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Full-Court Press on the Free Press

03.20.2006 10:02 | DISPATCHES

In her April Vanity Fair article, "Lies and Consequences," Marie Brenner chronicles the consequences of the "Sixteen Words That Changed the World" -- President Bush's claim in the 2003 State of the Union speech that Saddam Hussein tried to buy uranium from Niger. By burning away the fog shrouding the question of when and if reporters should reveal their sources, Ms. Brenner allowed this reader draw his own conclusions about the future of freedom of the press.

When it turned out that Judith Miller's source was Lewis Libby and he was using her, however willingly, to promote non-existent weapons of mass destruction, progressives smelled blood in the water. Suddenly the principle of source confidentiality took a back seat to the prospect of taking a chunk out of Vice President Cheney.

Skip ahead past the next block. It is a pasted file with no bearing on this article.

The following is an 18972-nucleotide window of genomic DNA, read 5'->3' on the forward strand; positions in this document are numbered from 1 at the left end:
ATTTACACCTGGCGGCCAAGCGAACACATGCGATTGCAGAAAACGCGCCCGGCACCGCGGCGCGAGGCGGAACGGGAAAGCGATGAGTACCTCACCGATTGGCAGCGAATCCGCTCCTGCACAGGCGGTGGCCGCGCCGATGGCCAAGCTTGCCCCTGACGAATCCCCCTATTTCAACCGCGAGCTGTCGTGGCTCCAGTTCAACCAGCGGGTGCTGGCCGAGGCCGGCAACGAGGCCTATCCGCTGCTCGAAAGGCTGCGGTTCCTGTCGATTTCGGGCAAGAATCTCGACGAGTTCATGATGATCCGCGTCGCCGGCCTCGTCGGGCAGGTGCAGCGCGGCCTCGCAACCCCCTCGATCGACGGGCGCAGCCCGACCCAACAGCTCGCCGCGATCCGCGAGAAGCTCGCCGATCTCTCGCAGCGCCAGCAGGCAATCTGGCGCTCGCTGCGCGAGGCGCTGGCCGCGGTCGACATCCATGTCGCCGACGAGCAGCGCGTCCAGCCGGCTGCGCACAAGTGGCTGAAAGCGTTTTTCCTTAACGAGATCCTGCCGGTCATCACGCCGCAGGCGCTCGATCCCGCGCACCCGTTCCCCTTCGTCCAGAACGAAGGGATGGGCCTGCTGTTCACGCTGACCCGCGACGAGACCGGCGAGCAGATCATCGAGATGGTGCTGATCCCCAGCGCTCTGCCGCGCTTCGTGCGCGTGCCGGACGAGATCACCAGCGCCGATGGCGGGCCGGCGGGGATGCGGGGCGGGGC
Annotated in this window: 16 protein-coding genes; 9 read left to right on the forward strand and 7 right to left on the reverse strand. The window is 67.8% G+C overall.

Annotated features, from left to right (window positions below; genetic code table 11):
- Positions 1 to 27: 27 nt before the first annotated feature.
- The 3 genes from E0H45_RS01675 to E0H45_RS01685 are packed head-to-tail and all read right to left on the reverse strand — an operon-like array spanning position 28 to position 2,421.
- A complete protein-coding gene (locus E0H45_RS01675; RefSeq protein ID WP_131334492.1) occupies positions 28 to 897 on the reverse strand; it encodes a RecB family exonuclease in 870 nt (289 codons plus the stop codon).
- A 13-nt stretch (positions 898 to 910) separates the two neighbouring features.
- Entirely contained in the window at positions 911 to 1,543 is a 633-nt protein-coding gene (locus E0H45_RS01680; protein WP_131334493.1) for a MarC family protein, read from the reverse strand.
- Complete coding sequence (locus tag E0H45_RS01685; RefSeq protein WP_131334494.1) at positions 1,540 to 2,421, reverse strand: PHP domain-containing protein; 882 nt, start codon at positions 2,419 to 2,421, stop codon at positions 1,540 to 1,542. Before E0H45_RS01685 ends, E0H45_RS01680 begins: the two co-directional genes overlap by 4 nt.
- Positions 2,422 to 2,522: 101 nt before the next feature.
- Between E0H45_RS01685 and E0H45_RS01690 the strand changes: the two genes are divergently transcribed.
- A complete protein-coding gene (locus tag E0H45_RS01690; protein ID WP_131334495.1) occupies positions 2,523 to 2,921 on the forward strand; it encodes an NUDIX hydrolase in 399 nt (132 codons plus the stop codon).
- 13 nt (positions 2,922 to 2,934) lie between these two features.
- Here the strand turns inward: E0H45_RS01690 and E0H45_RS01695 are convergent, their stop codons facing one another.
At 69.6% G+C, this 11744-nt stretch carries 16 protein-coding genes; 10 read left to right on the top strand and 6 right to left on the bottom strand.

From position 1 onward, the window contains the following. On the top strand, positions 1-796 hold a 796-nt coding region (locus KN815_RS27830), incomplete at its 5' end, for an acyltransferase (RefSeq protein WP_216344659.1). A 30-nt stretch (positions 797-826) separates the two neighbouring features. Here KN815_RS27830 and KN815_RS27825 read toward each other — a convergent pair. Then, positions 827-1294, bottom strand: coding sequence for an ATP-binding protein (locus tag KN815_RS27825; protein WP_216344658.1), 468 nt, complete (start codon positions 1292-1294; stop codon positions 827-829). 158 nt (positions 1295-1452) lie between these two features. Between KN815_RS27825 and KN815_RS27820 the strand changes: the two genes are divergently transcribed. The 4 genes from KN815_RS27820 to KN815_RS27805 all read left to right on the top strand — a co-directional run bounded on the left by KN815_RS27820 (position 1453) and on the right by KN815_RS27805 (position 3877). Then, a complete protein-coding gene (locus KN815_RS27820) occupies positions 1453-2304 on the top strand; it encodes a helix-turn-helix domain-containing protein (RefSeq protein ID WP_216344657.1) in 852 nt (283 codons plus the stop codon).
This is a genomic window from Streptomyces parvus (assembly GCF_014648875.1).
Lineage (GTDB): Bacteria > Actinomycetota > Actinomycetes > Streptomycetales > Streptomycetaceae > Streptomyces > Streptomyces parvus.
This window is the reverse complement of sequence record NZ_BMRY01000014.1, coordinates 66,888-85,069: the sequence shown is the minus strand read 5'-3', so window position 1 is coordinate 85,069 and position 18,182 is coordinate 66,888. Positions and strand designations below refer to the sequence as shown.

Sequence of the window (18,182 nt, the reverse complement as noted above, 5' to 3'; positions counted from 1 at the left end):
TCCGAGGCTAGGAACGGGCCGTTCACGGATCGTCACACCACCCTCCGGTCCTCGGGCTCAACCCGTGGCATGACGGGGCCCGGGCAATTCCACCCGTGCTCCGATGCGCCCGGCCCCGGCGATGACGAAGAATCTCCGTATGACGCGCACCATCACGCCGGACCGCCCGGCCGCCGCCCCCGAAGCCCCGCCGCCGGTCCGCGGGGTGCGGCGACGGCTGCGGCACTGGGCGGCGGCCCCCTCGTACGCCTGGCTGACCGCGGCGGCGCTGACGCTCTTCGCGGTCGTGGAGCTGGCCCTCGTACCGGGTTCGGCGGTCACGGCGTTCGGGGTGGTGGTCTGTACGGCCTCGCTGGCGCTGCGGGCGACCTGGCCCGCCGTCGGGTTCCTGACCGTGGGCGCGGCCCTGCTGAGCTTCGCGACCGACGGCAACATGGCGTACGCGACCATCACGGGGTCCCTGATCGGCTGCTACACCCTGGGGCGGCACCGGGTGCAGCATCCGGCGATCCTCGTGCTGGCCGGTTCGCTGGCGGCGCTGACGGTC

You couldn't have written a better script for those who seek to strip legal protection from those opposed to the executive branch. Federal prosecutor Patrick Fitzgerald, who would have been demonized by progressives if he'd targeted them, instead became Saint Patrick (as Justin Raimondo calls him).

I'm not suggesting the administration was smart enough to toss Miller and Libby overboard in order to open the door to the appropriation of yet another freedom. Or that a process that culminates in Cheney's indictment is to their benefit.

But it's ironic that the prosecution of administration-friendly figures entailed robbing sources of their protection, thus advancing the executive branch's campaign to hoard all the secrecy for itself. The hard right can take solace in the knowledge that the indictment of Libby and even, should it come to pass, Cheney, ultimately works in its favor.


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